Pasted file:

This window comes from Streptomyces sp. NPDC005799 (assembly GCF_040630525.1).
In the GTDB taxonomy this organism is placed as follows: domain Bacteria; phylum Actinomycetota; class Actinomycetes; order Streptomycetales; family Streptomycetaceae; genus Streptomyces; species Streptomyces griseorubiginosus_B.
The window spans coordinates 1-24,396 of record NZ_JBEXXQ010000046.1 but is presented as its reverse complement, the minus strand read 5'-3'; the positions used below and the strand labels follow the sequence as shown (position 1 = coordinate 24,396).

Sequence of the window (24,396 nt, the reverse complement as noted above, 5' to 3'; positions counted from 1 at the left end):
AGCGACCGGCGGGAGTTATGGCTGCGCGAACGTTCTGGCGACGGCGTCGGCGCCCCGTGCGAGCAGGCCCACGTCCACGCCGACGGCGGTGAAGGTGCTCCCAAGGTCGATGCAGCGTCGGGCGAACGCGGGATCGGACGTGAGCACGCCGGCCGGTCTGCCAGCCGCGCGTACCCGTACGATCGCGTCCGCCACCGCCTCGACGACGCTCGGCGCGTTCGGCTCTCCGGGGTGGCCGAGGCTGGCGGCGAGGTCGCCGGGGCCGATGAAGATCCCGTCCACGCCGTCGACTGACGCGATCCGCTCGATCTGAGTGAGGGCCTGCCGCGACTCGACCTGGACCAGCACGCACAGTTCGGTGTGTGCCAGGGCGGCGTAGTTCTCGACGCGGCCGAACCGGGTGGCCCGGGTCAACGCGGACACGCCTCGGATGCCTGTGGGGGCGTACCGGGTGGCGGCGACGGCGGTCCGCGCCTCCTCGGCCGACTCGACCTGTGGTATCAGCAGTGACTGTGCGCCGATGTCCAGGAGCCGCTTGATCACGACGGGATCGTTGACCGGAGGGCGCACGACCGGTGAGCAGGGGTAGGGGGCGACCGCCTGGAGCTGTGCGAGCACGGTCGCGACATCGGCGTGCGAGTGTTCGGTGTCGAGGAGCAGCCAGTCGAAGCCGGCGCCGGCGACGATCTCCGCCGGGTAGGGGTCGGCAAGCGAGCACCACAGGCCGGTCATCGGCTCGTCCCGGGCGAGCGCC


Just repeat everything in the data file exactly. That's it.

This window comes from Streptomyces sp. NPDC005799 (assembly GCF_040630525.1).
In the GTDB taxonomy this organism is placed as follows: domain Bacteria; phylum Actinomycetota; class Actinomycetes; order Streptomycetales; family Streptomycetaceae; genus Streptomyces; species Streptomyces griseorubiginosus_B.
The window spans coordinates 1-24,396 of record NZ_JBEXXQ010000046.1 but is presented as its reverse complement, the minus strand read 5'-3'; the positions used below and the strand labels follow the sequence as shown (position 1 = coordinate 24,396).

Sequence of the window (24,396 nt, the reverse complement as noted above, 5' to 3'; positions counted from 1 at the left end):
AGCGACCGGCGGGAGTTATGGCTGCGCGAACGTTCTGGCGACGGCGTCGGCGCCCCGTGCGAGCAGGCCCACGTCCACGCCGACGGCGGTGAAGGTGCTCCCAAGGTCGATGCAGCGTCGGGCGAACGCGGGATCGGACGTGAGCACGCCGGCCGGTCTGCCAGCCGCGCGTACCCGTACGATCGCGTCCGCCACCGCCTCGACGACGCTCGGCGCGTTCGGCTCTCCGGGGTGGCCGAGGCTGGCGGCGAGGTCGCCGGGGCCGATGAAGATCCCGTCCACGCCGTCGACTGACGCGATCCGCTCGATCTGAGTGAGGGCCTGCCGCGACTCGACCTGGACCAGCACGCACAGTTCGGTGTGTGCCAGGGCGGCGTAGTTCTCGACGCGGCCGAACCGGGTGGCCCGGGTCAACGCGGACACGCCTCGGATGCCTGTGGGGGCGTACCGGGTGGCGGCGACGGCGGTCCGCGCCTCCTCGGCCGACTCGACCTGTGGTATCAGCAGTGACTGTGCGCCGATGTCCAGGAGCCGCTTGATCACGACGGGATCGTTGACCGGAGGGCGCACGACCGGTGAGCAGGGGTAGGGGGCGACCGCCTGGAGCTGTGCGAGCACGGTCGCGACATCGGCGTGCGAGTGTTCGGTGTCGAGGAGCAGCCAGTCGAAGCCGGCGCCGGCGACGATCTCCGCCGGGTAGGGGTCGGCAAGCGAGCACCACAGGCCGGTCATCGGCTCGTCCCGGGCGAGCGCC